I’ve often thought that ruined castles, roofless and with crumbling walls fail to give you the feeling of enclosure which they must surely have had when complete. At Berkeley you get to feel the proper effect of being closed in all around. It also makes for a fascinating mix of architectural styles as you see the changes made to the fabric over the centuries.

Over the years, the Berkeley family who have owned the castle since its earliest days in the eleventh century, have done what all home-owners do, they’ve added bits on, moved bits around and redecorated from time to time. So walking around the castle today you’re never quite sure what you’ll see next. I suppose you could walk around quite quickly, but we found ourselves stopping to look at so many quirky details and I’m sure we missed loads – but we’re determined to go back soon and see what we missed.

Oh, by the way, if symmetry is your thing, you’ll hate it…

2. Because it was probably the scene of a gruesome royal murder

Then of course there’s Edward II. If you read my post about Gloucester Cathedral you’ll know that this unfortunate king met his end at Berkeley Castle in September 1327. Who arranged his murder, who did the deed and how the deed was done all remain open to conjecture. The official story is that Roger Mortimer ordered the murder,  and that Sir Thomas Gurney, John Maltravers and William Ockley carried out the order (possibly by the application of a red-hot poker to the poor man’s nether regions – more probably simply by smothering).

There is however now a theory that Edward escaped and fled abroad to live as a hermit in the Holy Roman Empire, eventually meeting his son Edward III in Antwerp in 1338. It’s good to have a historical mystery and this is certain to keep fuelling controversy for the foreseeable future.

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The doorway to Edward II’s cell.

The room where the murder is alleged to have happened is at the top of a flight of stone steps – a small door leads to the chamber in the wall of the keep. Visitors can’t enter the room itself, but there’s a window to peep through and whether or not it is the location of a murder, it certainly makes you stop to think. I doubt if anyone looks into that room without pondering what happened in there.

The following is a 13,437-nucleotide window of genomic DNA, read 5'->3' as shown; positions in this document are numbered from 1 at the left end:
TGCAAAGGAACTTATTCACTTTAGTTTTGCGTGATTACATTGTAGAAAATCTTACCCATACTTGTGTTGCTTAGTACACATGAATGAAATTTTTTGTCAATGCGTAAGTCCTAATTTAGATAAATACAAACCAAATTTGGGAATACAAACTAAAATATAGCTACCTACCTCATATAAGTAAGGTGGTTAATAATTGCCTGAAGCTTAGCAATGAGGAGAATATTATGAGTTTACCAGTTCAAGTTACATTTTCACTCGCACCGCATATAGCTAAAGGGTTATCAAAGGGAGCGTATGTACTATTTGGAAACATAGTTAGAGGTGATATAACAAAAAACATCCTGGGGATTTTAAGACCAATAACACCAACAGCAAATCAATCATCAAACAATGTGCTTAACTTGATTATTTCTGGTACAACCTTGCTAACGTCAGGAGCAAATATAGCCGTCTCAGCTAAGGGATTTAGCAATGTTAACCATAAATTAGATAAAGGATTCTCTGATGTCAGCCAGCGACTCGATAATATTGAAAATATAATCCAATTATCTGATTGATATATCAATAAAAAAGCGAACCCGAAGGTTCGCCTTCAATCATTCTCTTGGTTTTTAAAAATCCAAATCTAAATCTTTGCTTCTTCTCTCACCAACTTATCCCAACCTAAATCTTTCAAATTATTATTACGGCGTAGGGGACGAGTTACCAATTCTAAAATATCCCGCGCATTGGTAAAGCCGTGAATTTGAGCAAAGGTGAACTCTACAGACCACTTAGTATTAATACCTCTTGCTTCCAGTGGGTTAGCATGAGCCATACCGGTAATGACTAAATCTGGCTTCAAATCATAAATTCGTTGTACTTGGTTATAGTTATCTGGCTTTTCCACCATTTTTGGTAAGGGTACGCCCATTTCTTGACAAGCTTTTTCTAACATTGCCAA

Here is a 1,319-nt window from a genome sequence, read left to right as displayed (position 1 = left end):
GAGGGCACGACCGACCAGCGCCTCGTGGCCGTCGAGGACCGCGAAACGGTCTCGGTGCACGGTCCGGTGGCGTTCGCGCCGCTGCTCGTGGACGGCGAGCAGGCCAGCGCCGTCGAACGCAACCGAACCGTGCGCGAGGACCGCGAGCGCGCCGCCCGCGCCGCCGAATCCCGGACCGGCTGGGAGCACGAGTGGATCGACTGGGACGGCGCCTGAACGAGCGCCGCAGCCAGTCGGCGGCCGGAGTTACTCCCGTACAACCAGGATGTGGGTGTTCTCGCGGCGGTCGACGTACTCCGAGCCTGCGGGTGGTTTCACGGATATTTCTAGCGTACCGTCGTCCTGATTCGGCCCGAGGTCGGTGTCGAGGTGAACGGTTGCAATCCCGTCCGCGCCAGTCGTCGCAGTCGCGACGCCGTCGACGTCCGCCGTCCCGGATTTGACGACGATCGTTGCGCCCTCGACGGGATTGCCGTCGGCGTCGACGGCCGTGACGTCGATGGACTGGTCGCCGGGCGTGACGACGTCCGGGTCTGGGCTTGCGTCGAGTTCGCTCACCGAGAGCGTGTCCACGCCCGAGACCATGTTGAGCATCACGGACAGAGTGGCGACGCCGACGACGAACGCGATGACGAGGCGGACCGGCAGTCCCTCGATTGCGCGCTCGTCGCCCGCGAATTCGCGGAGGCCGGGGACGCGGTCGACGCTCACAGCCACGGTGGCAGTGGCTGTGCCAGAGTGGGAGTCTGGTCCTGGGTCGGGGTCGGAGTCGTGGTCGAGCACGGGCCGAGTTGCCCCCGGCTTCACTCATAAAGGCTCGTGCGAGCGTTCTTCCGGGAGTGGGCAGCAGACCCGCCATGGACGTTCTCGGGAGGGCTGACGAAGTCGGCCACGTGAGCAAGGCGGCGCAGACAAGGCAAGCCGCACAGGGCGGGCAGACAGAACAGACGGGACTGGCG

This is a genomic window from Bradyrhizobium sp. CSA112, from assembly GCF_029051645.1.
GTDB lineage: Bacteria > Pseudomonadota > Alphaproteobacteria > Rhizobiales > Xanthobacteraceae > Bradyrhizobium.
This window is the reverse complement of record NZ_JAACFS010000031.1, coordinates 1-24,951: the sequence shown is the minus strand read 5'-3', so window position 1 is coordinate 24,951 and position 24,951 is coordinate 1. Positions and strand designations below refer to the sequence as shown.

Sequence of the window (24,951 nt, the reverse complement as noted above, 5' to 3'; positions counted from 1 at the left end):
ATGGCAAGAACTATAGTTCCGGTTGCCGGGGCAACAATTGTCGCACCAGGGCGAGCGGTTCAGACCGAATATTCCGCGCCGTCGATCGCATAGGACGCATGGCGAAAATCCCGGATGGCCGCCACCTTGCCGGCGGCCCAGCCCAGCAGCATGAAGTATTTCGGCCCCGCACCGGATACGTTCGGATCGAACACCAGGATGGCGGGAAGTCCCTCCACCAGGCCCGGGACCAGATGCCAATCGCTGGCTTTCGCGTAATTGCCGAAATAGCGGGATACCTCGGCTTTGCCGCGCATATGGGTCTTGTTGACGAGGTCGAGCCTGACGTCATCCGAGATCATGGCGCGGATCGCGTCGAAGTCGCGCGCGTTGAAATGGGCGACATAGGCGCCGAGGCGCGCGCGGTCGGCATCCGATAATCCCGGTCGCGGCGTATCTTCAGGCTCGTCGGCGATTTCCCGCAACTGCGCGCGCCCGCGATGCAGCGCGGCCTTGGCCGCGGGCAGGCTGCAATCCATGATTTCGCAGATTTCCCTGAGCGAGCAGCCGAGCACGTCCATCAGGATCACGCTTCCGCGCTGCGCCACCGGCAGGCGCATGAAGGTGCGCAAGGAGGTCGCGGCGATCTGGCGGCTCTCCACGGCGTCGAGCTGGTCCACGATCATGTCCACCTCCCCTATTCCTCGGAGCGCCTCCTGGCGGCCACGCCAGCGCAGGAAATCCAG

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The room in which Edward II was murdered.

Edward’s ghost is said to haunt the castle and to be heard in a death-cry on the 21st September each year!

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The Keep – and the stairs to Edward II’s cell.

3. To embrace your inner nosey-parker tendencies…

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Berkeley is full of treasures, some grand and priceless, others entirely domestic. I just love being led along from one treasure to another. Every room (and you see many) is full of delights and although there’s plenty of information, you can have great fun searching out all the amazing details. The dining room for instance has a stunning array of silverware, looked down upon by family portraits with people wearing the distinctive yellow hunting colours of the Berkeley hunt. The medieval kitchens which were still being used until the 1940s are worthy of a visit alone. You must see the spider’s web ceiling, it’s absolutely wonderful. (There was a large model dragon in the kitchen when we visited this week, made by local school children we were told. He was superb!)

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Something about this corner epitomised Berkeley Castle for me.

4. To be able to say you’ve sat in the same window as Mark Rylance…

About half way around, you come to the Great Hall (which is indeed great!) And whilst taking photos of some stone carving, my brother noticed a leaflet in a window about Wolf Hall (the brilliant TV series based on the books about Thomas Cromwell by Hilary Mantel) and then we realised that in fact Berkeley Castle was one of the locations where the series was filmed. (You have to hand it to the producers of Wolf Hall – I’ve been to most of the places where it was filmed, but you’d hardly know it from watching, they did a magnificent job of recreating a very convincing Tudor world. If you really want to get into the Wolf Hall flow, they’ve even provided you with a costume to put on (yes adult size) – now that’s what I call visitor satisfaction.

5. To suss out a possible wedding venue

One thing you need to be wary of is that the castle isn’t open to visitors on Thursdays, Fridays or Saturdays – which I assume is because these are the days when they hold weddings and private events. I had a little scroll through their Instagram account and it looks as if they do a fantastic job with weddings.

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The Great Hall – a gorgeous setting for a wedding and a Wolf Hall location…

I must admit, it has the right atmosphere, which isn’t true for all potential wedding venues (in my opinion). I may be wrong but I got the distinct feeling that you’d have a very good time indeed if you got married at Berkeley, so if you’re on the look out for somewhere very special, put it on your list.